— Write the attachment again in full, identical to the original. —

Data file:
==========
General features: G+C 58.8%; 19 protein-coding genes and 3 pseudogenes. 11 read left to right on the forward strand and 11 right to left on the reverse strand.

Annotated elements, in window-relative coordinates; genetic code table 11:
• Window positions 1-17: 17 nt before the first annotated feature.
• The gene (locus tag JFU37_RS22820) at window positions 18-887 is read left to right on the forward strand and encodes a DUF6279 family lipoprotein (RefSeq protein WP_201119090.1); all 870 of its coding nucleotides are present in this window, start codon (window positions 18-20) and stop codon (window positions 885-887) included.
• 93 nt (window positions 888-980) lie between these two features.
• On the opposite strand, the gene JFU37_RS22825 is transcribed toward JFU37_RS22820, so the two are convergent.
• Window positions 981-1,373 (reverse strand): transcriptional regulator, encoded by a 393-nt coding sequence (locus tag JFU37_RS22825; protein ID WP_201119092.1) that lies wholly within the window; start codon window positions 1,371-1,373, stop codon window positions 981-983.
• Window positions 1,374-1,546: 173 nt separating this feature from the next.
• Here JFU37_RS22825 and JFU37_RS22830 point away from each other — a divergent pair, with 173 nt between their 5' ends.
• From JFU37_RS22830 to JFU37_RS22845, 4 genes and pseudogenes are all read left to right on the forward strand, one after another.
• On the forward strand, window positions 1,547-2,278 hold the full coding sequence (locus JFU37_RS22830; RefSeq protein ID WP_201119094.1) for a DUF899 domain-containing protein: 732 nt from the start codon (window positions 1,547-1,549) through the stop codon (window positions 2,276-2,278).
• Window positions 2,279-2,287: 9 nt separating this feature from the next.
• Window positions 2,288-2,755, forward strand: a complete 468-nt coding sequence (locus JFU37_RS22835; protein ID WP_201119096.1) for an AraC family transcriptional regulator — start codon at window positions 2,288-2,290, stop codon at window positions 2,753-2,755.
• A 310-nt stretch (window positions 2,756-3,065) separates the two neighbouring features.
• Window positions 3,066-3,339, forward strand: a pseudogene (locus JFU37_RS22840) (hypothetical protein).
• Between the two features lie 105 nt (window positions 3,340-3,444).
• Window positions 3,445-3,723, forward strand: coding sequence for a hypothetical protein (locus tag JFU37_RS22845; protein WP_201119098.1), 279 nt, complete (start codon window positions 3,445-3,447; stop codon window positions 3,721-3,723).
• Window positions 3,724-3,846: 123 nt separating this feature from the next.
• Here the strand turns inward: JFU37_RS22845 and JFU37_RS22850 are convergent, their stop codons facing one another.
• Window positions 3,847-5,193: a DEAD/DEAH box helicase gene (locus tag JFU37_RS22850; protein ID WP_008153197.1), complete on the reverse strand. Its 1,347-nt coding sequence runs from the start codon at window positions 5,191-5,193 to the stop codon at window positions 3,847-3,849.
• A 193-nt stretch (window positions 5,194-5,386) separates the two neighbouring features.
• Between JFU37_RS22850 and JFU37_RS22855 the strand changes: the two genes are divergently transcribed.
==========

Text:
General features: G+C 58.8%; 19 protein-coding genes and 3 pseudogenes. 11 read left to right on the forward strand and 11 right to left on the reverse strand.

Annotated elements, in window-relative coordinates; genetic code table 11:
• Window positions 1-17: 17 nt before the first annotated feature.
• The gene (locus tag JFU37_RS22820) at window positions 18-887 is read left to right on the forward strand and encodes a DUF6279 family lipoprotein (RefSeq protein WP_201119090.1); all 870 of its coding nucleotides are present in this window, start codon (window positions 18-20) and stop codon (window positions 885-887) included.
• 93 nt (window positions 888-980) lie between these two features.
• On the opposite strand, the gene JFU37_RS22825 is transcribed toward JFU37_RS22820, so the two are convergent.
• Window positions 981-1,373 (reverse strand): transcriptional regulator, encoded by a 393-nt coding sequence (locus tag JFU37_RS22825; protein ID WP_201119092.1) that lies wholly within the window; start codon window positions 1,371-1,373, stop codon window positions 981-983.
• Window positions 1,374-1,546: 173 nt separating this feature from the next.
• Here JFU37_RS22825 and JFU37_RS22830 point away from each other — a divergent pair, with 173 nt between their 5' ends.
• From JFU37_RS22830 to JFU37_RS22845, 4 genes and pseudogenes are all read left to right on the forward strand, one after another.
• On the forward strand, window positions 1,547-2,278 hold the full coding sequence (locus JFU37_RS22830; RefSeq protein ID WP_201119094.1) for a DUF899 domain-containing protein: 732 nt from the start codon (window positions 1,547-1,549) through the stop codon (window positions 2,276-2,278).
• Window positions 2,279-2,287: 9 nt separating this feature from the next.
• Window positions 2,288-2,755, forward strand: a complete 468-nt coding sequence (locus JFU37_RS22835; protein ID WP_201119096.1) for an AraC family transcriptional regulator — start codon at window positions 2,288-2,290, stop codon at window positions 2,753-2,755.
• A 310-nt stretch (window positions 2,756-3,065) separates the two neighbouring features.
• Window positions 3,066-3,339, forward strand: a pseudogene (locus JFU37_RS22840) (hypothetical protein).
• Between the two features lie 105 nt (window positions 3,340-3,444).
• Window positions 3,445-3,723, forward strand: coding sequence for a hypothetical protein (locus tag JFU37_RS22845; protein WP_201119098.1), 279 nt, complete (start codon window positions 3,445-3,447; stop codon window positions 3,721-3,723).
• Window positions 3,724-3,846: 123 nt separating this feature from the next.
• Here the strand turns inward: JFU37_RS22845 and JFU37_RS22850 are convergent, their stop codons facing one another.
• Window positions 3,847-5,193: a DEAD/DEAH box helicase gene (locus tag JFU37_RS22850; protein ID WP_008153197.1), complete on the reverse strand. Its 1,347-nt coding sequence runs from the start codon at window positions 5,191-5,193 to the stop codon at window positions 3,847-3,849.
• A 193-nt stretch (window positions 5,194-5,386) separates the two neighbouring features.
• Between JFU37_RS22850 and JFU37_RS22855 the strand changes: the two genes are divergently transcribed.